An Introvert’s Guide to Surviving Holiday Party Season

December is a month of endless holiday party invitations, which for some people means endless social anxiety. It’s exhausting and uncomfortable to try to appear witty and graceful around acquaintances you want to impress. It’s draining to be “on” every night of the week. You want to have a few drinks to loosen up, but the next day you worry you embarrassed yourself. Sometimes you just need a break, but you feel guilty when you no-show or leave early to take care of yourself. The season of holiday cheer can start to feel like a season of torture.

What can you do to manage your anxiety and make it through the social pressures of the holiday season?

  1. Be realistic about how much socializing you can manage. Where do you fall on the introvert/extrovert spectrum? Some people can go to a party every night and feel great, others find their emotional battery drains after one event and they need a few days to fully recharge. Check in with yourself — how much socializing is comfortable for you? 
  2. Push yourself to a productive edge. Your presence at a holiday party may be  important to friends, bosses, clients, or other people in your life. Try stretching yourself a little past what’s comfortable — if two events a week is usually your max, try scheduling in three per week during this season.
  3. When you do choose to say no, do it with grace and acceptance. When you need to take an evening off and spend time alone, let yourself feel good about your decision. You need to take care of yourself! Too often we spend alone time beating ourselves up for not going out, or wavering back and forth about whether it’s not too late to get dressed and go out after all. When you do that, you don’t actually get the full benefit of recharging, because your anxiety is draining your battery. Let yourself really luxuriate in the solitude and quiet so you get the benefit from it, and are ready to go out to the next event.
  4. Be kind and honest when you decline: “My calendar is full that week! I’ll be there in spirit!” You don’t have to say outright that you need to stay home and take a bath, but resist the urge to invent some other event you’re not actually attending or some crisis that isn’t happening. Keeping up white lies creates a whole other layer of anxiety. Make a mental note to prioritize your next invite from that person.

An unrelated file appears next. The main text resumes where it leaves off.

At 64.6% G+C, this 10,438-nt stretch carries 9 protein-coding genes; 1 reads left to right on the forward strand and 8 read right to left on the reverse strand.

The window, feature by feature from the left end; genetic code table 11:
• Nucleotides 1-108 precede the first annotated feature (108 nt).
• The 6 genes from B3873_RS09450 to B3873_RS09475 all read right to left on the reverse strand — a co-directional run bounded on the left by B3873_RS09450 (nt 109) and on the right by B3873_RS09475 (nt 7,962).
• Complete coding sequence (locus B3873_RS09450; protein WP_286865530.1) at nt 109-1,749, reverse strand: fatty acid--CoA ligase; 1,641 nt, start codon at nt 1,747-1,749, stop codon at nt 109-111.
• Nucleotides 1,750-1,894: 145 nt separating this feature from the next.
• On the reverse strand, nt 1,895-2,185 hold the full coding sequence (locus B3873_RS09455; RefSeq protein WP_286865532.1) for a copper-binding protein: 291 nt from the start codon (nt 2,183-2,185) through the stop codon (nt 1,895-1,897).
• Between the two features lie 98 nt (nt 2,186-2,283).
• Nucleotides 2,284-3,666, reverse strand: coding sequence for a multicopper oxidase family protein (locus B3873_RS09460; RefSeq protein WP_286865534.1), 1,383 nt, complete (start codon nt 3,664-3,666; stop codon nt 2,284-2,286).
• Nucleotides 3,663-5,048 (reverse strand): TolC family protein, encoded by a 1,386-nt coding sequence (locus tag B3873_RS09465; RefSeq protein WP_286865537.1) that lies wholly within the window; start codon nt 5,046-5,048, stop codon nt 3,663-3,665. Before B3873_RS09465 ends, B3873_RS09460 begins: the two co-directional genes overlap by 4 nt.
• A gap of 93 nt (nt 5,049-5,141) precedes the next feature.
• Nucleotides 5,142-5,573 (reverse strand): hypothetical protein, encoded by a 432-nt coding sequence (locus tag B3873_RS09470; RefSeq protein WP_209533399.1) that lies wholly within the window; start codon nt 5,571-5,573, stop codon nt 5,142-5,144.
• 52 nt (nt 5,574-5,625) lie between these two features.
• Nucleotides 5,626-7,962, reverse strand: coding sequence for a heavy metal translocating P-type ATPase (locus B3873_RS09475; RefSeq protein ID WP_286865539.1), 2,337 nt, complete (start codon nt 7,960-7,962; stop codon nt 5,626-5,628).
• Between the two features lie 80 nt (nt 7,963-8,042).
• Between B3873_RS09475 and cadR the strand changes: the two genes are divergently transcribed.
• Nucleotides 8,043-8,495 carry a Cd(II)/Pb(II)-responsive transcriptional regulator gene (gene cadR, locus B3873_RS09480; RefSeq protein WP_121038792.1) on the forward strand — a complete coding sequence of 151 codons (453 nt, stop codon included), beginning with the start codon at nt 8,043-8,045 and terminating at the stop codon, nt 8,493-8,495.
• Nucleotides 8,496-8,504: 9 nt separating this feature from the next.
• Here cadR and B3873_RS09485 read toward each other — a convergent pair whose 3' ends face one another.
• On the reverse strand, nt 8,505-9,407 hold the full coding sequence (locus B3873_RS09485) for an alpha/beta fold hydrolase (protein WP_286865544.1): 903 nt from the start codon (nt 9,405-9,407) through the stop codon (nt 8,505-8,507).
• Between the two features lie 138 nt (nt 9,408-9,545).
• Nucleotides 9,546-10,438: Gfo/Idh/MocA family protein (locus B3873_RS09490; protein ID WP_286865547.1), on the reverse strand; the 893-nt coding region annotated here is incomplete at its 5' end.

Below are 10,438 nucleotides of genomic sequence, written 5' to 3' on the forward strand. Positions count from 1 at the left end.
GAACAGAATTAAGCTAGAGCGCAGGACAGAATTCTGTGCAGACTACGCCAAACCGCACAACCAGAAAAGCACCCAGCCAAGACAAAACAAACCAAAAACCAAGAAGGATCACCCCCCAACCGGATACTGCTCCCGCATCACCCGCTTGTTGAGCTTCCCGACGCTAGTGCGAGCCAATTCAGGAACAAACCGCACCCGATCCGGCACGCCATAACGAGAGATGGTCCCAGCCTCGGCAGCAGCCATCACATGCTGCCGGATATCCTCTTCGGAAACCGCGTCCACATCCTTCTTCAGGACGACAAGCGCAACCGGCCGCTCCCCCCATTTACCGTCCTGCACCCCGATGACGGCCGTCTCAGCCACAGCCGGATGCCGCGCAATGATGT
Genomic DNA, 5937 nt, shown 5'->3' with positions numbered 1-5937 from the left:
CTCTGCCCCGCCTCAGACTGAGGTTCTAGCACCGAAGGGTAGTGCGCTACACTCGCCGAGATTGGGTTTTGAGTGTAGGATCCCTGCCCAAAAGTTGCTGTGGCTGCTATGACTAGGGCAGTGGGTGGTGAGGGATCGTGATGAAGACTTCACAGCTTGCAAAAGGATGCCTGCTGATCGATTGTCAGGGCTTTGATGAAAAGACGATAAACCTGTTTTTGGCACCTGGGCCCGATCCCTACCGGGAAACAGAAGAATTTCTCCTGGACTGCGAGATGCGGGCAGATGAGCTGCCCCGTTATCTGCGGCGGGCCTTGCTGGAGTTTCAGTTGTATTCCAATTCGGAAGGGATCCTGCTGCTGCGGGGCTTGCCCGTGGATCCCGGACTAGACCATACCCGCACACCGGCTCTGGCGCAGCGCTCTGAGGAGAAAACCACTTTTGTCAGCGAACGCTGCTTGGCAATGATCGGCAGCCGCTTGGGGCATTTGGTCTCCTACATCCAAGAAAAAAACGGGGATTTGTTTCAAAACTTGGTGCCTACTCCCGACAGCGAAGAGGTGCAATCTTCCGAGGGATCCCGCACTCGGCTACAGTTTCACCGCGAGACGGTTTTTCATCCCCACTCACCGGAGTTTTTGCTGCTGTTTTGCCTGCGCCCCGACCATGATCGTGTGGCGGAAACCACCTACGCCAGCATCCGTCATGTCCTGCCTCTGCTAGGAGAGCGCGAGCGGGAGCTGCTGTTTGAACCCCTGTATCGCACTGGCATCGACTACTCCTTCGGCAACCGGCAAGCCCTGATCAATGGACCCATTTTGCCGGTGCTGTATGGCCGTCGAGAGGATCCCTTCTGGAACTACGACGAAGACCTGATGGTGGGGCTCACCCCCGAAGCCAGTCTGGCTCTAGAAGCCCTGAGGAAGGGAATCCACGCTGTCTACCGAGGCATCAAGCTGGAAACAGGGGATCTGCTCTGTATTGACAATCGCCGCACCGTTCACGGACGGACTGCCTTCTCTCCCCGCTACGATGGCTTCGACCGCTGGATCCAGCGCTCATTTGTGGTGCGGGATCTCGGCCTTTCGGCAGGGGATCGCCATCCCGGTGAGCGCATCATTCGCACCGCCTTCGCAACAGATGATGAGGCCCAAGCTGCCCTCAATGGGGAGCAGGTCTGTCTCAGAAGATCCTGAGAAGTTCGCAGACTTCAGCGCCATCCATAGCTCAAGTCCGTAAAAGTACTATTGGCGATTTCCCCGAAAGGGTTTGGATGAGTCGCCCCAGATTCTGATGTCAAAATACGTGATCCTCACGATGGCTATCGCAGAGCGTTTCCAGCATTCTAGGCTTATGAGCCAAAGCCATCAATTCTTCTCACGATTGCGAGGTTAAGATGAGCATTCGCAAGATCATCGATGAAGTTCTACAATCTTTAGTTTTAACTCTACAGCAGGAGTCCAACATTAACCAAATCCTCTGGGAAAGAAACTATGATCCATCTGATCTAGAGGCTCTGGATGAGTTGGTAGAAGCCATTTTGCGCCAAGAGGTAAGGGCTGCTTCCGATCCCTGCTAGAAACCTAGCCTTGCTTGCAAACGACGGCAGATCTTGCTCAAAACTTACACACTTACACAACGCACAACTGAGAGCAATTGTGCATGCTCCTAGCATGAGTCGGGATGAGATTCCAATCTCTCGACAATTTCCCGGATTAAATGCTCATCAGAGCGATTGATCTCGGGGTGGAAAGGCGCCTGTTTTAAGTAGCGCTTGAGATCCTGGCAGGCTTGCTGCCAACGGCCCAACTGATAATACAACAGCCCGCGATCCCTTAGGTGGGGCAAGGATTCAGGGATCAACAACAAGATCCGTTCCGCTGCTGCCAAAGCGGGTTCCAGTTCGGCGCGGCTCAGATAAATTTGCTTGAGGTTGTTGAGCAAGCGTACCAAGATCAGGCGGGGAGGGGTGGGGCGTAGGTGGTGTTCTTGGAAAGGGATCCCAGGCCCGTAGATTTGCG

5. Give yourself time (or other treats) to help yourself recover. If you are stretching yourself to be more social than usual, make sure you are taking care of yourself in other ways. Buy yourself a little treat as a reward. Sneak out of work for a long, solo lunch to give yourself some quality alone time. Take an extra yoga class so you have a good excuse to turn your phone off for a couple hours.
  6. Breathe! When you are at a party and feeling overwhelmed, try focusing on your breath for a few cycles. Silently count your inhale and exhale, trying to make your out-breath twice as long as your in-breath. This can help turn off the fight-or-flight anxiety response and calm you down. Or, take a break. Go outside, in a separate room, or even to the bathroom, and enjoy the hell out of those few minutes of alone time.
  7. When in doubt, be honest. Despite what you may think and how other may appear, almost everyone feels some amount of anxiety at parties. If you’re strapped for a small talk subject, try just naming how you are feeling in that moment. You might be surprised how many other people are also feeling a bit anxious or exhausted from talking to so many people. It’s often a relief to be real about how you are feeling, and you can make a really genuine connection with someone feeling the same. So much better than another conversation about the weather or how busy you both are.